It was like reconnecting with an old friend, one who was wiser and more experienced but also jaded and cynical. Years ago, I had tired of his sour observations on our society and culture, but I still treasured memories of his sometimes violent and often sexy adventures. I’m talking about Travis McGee, the beach bum hero of more than two dozen novels by John D. MacDonald.
Louise, the librarian I married, brought McGee back to life for me in an audio CD of MacDonald’s first McGee book, The Deep Blue Good-by. On a recent lengthy car trip we listened to the whole 6.5 hours of the audiobook, which was dazzlingly read by Robert Petkoff. It is the first of a series of McGee novels being reborn in sound by Brilliance Audio, a Michigan firm. Petkoff performed the novel with authentic and distinct voices for each character, every one true to its gender.
Why was hearing this novel come to life such a revelation? Reading from the printed page was always more difficult for me than getting my entertainment and information by other means. It wasn’t my eyesight that caused the problem then, although it is a bit blurred now as I approach 80. Even as an adolescent, I found the reading process more work than watching or listening. Frequently, the translation of a print novel as a movie made it more fun and less work. Even if some of the fidelity was lost, I found it to be far more accessible. My favorite example was Henry Fielding’s Tom Jones. Fielding was given to long asides, “And now dear reader…,” that got in the way of the fun. John Osborne’s screenplay told the story much faster but with as much color and spirit, thanks to Albert Finney’s portrayal of rapscallion Tom.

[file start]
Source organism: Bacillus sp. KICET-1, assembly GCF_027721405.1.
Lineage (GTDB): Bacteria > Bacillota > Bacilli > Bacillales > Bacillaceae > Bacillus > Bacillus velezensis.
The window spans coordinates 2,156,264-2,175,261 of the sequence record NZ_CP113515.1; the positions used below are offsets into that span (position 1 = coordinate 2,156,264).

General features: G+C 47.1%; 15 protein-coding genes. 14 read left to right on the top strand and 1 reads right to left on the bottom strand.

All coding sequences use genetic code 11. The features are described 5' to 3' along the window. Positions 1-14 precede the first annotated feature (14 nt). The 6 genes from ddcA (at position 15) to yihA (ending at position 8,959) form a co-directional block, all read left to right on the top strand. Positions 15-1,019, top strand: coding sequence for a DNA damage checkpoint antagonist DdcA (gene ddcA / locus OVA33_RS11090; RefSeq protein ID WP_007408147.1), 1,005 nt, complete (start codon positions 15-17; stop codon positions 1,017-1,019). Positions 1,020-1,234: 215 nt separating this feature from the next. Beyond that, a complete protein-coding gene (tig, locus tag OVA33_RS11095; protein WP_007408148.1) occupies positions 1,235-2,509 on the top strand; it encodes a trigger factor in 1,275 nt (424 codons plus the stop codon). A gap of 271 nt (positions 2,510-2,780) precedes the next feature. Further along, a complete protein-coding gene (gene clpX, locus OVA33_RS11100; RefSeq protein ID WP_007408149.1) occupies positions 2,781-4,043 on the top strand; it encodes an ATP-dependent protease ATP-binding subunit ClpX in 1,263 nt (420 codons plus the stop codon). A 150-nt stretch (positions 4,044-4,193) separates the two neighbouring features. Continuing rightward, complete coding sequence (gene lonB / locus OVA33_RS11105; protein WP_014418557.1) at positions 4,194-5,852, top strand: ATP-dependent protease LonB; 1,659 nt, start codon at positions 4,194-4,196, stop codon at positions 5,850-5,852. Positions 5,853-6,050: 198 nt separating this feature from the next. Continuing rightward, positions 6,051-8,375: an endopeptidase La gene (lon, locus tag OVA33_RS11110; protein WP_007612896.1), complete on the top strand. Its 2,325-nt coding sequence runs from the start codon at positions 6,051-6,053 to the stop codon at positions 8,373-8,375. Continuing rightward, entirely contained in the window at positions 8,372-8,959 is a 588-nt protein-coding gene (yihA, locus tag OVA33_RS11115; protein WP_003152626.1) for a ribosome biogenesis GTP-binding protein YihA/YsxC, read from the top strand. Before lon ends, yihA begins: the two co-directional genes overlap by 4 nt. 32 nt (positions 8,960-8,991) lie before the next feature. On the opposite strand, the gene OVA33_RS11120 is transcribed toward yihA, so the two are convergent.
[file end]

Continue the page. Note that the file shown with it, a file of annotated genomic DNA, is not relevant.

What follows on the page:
This view has not always been popular with my colleagues, some of whom value curling up with a book above all else. They let the author’s words and their own mind’s eye and ears describe the characters and scenery. I have occasionally experienced that joy, sometimes with Travis McGee, Tom Jones, and even Herman Melville and Henry James. It was in print that I fell in love with Sara Paretsky’s PI V.I. Warshawski. But the admission that reading is often tiresome seems taboo in our profession.
The success of moving a good book to another medium depends hugely on the quality of the translation, editing, direction, and performers. The publisher made a great choice having Petkoff read MacDonald. It took a team of geniuses to translate Tom Jones into a movie. The medium itself helps make the translation a success, too.
Together, these factors can make a difficult work or writer more comprehensible to those who, like me, find reading harder. While the translation sometimes wrecks our personal versions of a place or character, done skillfully, the replacement in sound and/or pictures can sharpen and enrich our view.
I’m looking forward to more trips with Travis McGee. I would also love to revisit all the classics of my undergraduate days in new media. It would be fun to hear Yves Montand read Albert Camus’s The Plague or The Stranger. I wish Maurice Chevalier was still alive to read Andre Gide’s Symphony Pastoral.
I’ve come to believe that translations from print to sound enhance access to a work. You can listen while you are driving, walking, sometimes even when you are working. You can transport what were heavy paper volumes on discs, iPods, and laptops. You can still enjoy the book privately riding on a packed commuter train, or sipping an espresso in you favorite coffee hangout. You can carry all two dozen Travis McGee novels in your purse or pockets and pull them out when you have a moment. For us older folks, the new media allow us to increase the size of the type or picture and turn up the volume in our earphones, without intruding on the privacy of others.
For library users and librarians, the movement of old works into new media presents new opportunities for bringing easy access to entertainment and education to people old and young. This is another tool to improve and expand library service. That is, apologies to Marshall McLuhan, another media message.
John N. Berry III